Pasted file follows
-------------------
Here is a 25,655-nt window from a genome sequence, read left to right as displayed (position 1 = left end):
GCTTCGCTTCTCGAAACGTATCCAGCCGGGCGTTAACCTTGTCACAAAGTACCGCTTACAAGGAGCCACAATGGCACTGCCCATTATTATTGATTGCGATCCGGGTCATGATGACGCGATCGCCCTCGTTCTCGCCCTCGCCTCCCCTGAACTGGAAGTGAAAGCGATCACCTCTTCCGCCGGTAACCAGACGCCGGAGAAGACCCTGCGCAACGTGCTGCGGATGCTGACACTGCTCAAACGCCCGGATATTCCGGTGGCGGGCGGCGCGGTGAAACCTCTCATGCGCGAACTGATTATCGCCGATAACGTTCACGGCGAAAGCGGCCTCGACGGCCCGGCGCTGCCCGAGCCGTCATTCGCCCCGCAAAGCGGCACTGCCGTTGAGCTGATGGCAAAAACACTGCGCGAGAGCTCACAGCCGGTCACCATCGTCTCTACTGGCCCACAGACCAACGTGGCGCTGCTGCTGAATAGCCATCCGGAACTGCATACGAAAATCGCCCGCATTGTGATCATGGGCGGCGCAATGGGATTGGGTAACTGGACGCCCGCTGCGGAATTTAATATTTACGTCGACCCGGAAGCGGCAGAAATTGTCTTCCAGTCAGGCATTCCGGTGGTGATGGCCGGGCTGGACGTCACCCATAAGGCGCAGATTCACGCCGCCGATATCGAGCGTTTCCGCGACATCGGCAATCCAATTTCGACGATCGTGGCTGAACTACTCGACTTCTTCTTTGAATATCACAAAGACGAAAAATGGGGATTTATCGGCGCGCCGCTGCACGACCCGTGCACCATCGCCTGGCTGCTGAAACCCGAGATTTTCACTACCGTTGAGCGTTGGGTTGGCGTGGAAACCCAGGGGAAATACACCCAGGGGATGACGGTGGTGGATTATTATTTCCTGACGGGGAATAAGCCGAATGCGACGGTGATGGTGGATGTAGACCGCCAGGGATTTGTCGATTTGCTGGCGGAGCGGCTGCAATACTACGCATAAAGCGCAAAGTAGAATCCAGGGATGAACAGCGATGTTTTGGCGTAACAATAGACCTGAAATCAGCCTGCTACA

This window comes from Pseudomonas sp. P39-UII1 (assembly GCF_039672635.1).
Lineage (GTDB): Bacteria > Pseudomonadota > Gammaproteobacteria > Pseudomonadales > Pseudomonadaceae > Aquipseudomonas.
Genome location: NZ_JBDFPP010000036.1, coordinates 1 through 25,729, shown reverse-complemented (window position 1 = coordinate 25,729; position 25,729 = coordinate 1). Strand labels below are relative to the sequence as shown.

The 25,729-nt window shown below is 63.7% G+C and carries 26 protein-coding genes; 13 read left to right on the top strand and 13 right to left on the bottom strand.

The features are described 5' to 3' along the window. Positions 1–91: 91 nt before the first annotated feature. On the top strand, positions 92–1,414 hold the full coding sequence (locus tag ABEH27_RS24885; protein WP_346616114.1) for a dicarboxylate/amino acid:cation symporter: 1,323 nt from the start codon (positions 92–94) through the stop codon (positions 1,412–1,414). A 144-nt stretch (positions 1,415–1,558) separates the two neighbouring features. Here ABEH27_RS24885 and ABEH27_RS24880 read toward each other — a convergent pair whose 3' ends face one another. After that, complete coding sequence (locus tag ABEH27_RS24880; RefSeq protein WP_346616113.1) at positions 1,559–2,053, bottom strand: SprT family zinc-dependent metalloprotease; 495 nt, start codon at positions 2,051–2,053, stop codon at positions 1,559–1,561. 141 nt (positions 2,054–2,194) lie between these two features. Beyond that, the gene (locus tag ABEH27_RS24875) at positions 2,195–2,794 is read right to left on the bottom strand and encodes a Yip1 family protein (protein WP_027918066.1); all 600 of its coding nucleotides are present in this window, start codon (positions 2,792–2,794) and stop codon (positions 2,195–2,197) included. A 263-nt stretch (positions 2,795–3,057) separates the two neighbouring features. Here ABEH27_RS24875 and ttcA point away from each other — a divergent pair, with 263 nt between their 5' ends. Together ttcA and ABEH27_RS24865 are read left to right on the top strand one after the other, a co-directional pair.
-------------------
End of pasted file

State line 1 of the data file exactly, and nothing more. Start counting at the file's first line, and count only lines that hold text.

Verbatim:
Here is a 25,655-nt window from a genome sequence, read left to right as displayed (position 1 = left end):